Maybe that’s the next vacation or helping a loved one through college or a family member through a tough time. It may be saving less money because you’re actually ahead of schedule, and your financial watch or artificial intelligence wasn’t telling the most accurate story.

So that’s one out of three reasons why you shouldn’t rely on artificial intelligence. Life is just too short to spend it worrying about your money, your retirement, and your race pace. The takeaway is to get into a financial lab, to a planner’s office specializing in wealth management and retirement planning, to figure out if you are really on track. Go through the inputs and make a plan that’s relevant and realistic.

Reason #2: AI Calculations are often inaccurate

Reason number two that you shouldn’t rely on artificial intelligence is I can tell you that I have found that AI calculations are often inaccurate. I’ve used many retirement calculators, and they don’t see the whole picture because they don’t ask the right questions.

For example, a client recently came into my office. They showed me their 401(k) printout, which said they essentially had a green light. Their future was secure, and they should feel good that they were on track. Well, here’s the problem. The plan didn’t take into account the spouse’s spending, the spouse’s age, their assets, and their debt.

This couple had a lot of debt, which didn’t look great for their financial future. On the flip side, I’ve seen people come in, and their retirement calculator gave them a red light. It said they needed to do more. But the spouse in this example had a lot of income in retirement from social security and a pension. So, the AI was giving this false picture.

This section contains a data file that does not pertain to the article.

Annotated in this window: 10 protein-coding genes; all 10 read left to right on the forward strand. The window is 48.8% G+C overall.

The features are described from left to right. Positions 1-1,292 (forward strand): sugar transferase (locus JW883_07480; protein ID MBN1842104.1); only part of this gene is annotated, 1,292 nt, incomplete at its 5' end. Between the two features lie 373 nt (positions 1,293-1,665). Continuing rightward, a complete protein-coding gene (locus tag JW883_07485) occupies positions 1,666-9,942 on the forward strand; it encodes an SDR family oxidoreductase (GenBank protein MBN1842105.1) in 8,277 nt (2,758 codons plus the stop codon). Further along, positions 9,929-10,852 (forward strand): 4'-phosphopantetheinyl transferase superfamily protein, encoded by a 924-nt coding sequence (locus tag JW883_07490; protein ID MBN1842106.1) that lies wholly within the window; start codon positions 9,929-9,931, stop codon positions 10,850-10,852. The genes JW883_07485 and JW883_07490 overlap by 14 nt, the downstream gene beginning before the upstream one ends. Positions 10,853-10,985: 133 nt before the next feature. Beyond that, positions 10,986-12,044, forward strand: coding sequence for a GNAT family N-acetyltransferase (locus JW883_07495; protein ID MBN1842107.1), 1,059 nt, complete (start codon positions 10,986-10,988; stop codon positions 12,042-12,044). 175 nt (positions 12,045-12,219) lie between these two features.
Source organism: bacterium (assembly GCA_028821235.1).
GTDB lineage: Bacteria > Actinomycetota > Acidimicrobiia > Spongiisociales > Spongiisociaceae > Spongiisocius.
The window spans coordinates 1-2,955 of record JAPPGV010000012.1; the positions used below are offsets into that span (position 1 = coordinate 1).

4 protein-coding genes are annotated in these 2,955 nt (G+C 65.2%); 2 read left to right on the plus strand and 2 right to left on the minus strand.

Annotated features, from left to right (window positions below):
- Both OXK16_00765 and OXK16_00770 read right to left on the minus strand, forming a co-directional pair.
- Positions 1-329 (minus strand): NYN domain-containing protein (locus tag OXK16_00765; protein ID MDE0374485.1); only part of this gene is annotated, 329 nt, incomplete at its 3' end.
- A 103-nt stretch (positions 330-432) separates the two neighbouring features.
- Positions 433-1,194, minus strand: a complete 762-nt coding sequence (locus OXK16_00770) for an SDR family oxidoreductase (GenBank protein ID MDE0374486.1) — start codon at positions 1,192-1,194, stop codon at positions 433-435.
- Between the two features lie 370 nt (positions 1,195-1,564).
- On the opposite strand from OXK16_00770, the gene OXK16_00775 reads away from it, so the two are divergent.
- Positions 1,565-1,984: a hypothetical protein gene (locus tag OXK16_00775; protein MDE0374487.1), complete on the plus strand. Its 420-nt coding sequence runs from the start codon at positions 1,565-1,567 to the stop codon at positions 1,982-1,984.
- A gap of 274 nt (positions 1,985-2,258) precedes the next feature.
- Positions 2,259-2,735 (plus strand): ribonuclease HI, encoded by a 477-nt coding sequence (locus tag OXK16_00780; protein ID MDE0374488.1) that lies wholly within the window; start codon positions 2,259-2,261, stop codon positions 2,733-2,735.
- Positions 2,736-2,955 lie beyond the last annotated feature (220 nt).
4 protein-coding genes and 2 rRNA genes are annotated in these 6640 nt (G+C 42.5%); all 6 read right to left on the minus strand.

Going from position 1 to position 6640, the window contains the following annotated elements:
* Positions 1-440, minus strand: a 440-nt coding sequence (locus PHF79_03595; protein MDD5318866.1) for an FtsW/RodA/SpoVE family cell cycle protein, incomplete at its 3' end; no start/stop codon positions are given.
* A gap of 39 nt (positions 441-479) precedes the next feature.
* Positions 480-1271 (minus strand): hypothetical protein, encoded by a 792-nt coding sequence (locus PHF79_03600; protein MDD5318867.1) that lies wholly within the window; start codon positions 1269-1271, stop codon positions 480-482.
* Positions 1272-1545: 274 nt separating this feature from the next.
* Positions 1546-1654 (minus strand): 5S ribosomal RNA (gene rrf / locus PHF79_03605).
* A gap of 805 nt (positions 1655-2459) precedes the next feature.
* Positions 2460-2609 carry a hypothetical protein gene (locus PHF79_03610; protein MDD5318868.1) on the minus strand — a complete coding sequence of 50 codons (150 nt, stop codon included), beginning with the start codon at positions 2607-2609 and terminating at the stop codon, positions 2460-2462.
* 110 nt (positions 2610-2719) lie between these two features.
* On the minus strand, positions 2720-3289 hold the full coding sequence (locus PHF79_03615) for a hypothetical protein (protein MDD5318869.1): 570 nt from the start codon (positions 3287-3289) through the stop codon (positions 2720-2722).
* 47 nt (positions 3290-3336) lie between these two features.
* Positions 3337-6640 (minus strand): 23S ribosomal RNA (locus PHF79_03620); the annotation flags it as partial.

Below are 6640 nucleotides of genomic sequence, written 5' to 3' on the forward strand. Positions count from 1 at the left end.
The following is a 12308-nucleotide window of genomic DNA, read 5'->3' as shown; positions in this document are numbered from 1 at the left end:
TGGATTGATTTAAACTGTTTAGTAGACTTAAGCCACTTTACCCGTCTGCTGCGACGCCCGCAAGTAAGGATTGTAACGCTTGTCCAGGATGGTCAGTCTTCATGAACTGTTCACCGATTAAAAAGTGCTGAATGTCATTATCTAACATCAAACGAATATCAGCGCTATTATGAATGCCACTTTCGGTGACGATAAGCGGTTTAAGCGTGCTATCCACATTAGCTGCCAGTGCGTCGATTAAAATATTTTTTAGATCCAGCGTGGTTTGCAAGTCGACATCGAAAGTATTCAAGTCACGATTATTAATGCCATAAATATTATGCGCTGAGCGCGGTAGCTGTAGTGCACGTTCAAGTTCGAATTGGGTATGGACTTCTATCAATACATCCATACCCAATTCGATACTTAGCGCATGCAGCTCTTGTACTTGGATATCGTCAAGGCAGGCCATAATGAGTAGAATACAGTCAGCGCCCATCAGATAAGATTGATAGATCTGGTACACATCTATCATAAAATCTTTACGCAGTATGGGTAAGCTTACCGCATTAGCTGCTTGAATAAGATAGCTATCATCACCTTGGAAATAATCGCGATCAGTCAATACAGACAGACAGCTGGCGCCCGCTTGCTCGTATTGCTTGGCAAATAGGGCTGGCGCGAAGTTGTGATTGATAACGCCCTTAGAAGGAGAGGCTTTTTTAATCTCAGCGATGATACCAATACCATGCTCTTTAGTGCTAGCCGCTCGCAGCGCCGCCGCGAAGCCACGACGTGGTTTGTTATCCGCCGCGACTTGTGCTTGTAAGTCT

I’ve seen this many times over the last 20 years and even personally when I’ve tested these calculators. They just aren’t accurate very often. So that’s another reason you shouldn’t bet your financial future on AI without getting a second opinion.

Reason #3: AI doesn’t understand your values

The last reason you shouldn’t bet your financial future on AI is that it doesn’t consider your values. I have yet to see artificial intelligence financial planning software or online wealth management software understand a client’s values. I have yet to see a time when they use those values to help clients set relevant goals.

Relevant goals lead to more accurate assumptions, financially, for what things might cost. Maybe it’s a car replacement, maybe it’s a giving amount. It may be a particular lifestyle, travel, home improvements, or home maintenance. Almost every time I go through a values-centered goal-setting process with my clients, we uncover a new goal.

I cannot guarantee anything in my line of work; regulations actually prohibit it. But, if I could guarantee something, if that were possible, I would guarantee people that if you go through a values-centered planning process, you’re going to uncover something new. You’re going to uncover a new goal, whether you’re single or married.

And if you are married or in a relationship doing this with your partner, this is a great opportunity to get on the same page. I have never been through a conversation with a couple who’s looked at their values to set goals individually, who hasn’t learned something, who hasn’t changed the goals in their plan.

So, that’s the third reason I would not rely on artificial intelligence. If you do, unless it has a values-centered planning process, which typically requires a coach (somebody like me) or a life coach specializing in money, it will not uncover certain goals. Therefore, the plan projections won’t be accurate.

I hope this post gave you some practical ideas to get more out of your money and steps to stop worrying about your future. If you have been relying on artificial intelligence, or you don’t have a financial plan, or you want a second opinion, click here to schedule a 90-minute, no-cost consultation.

And if you happen to be training for a marathon, I’d urge you to get into a lab!